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Who gets to plan your child’s birthday party after a divorce? 

On Behalf of | Oct 1, 2021 | child custody

 When you and your spouse split up custody of your child in the divorce, you want to think about how big events need to be handled. There are things that happen just once a year, and you’ll both likely want to be involved. 

Your child’s birthday party is just one example, but this could also include things like high school graduation or Christmas. If you just have a basic every-other-week custody schedule, does that mean the parent who happens to have custody during these events gets to be in charge? Or is there a way that you can divide up these events or plan for them in advance?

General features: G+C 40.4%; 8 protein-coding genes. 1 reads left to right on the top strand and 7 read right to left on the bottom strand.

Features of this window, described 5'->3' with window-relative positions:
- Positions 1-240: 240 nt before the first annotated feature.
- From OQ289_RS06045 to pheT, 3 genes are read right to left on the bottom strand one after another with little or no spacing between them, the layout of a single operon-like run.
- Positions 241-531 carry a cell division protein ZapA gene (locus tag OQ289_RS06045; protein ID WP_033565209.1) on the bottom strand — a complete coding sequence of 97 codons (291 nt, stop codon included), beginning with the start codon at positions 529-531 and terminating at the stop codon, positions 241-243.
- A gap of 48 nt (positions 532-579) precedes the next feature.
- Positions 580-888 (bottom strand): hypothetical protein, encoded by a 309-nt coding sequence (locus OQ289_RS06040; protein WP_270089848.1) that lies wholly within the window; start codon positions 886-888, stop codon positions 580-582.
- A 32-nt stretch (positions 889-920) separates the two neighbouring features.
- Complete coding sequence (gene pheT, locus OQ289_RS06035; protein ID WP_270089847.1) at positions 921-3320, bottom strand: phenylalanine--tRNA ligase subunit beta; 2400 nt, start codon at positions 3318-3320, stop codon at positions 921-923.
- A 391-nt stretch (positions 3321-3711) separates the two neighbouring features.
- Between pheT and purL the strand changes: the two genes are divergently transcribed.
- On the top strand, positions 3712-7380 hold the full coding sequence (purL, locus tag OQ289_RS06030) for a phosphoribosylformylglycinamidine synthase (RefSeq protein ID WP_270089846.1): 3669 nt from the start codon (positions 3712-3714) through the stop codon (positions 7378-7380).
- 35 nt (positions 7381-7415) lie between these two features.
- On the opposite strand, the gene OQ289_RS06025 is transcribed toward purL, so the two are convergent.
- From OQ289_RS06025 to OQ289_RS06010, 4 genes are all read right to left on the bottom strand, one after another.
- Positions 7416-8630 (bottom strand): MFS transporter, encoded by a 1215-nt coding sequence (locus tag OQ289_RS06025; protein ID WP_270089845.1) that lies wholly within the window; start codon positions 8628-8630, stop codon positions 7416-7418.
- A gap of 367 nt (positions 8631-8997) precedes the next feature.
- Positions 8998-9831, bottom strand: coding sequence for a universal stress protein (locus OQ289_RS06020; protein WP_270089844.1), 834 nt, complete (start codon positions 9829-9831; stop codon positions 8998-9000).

Exploring your options can require some creativity

Parents all address this in different ways, depending on the dynamic between them. Some are willing to have shared birthday parties where they are both present and part of it. Others choose to have multiple parties — Dad has one when he has custody and Mom has one when she does — because it seems too hard for them to work together. Still others will ask their children what they would prefer, especially as the children get older. 

The key is to know what your custody order says. Some parents talk this out in advance and plan to split up holidays. Others do not. If your custody order says that your ex has custody, you can’t deny them that right. You must follow the court order. That’s why it is usually best to consider your options in advance and have these conversations so that you and your ex can set up a parenting plan that is best for your family.

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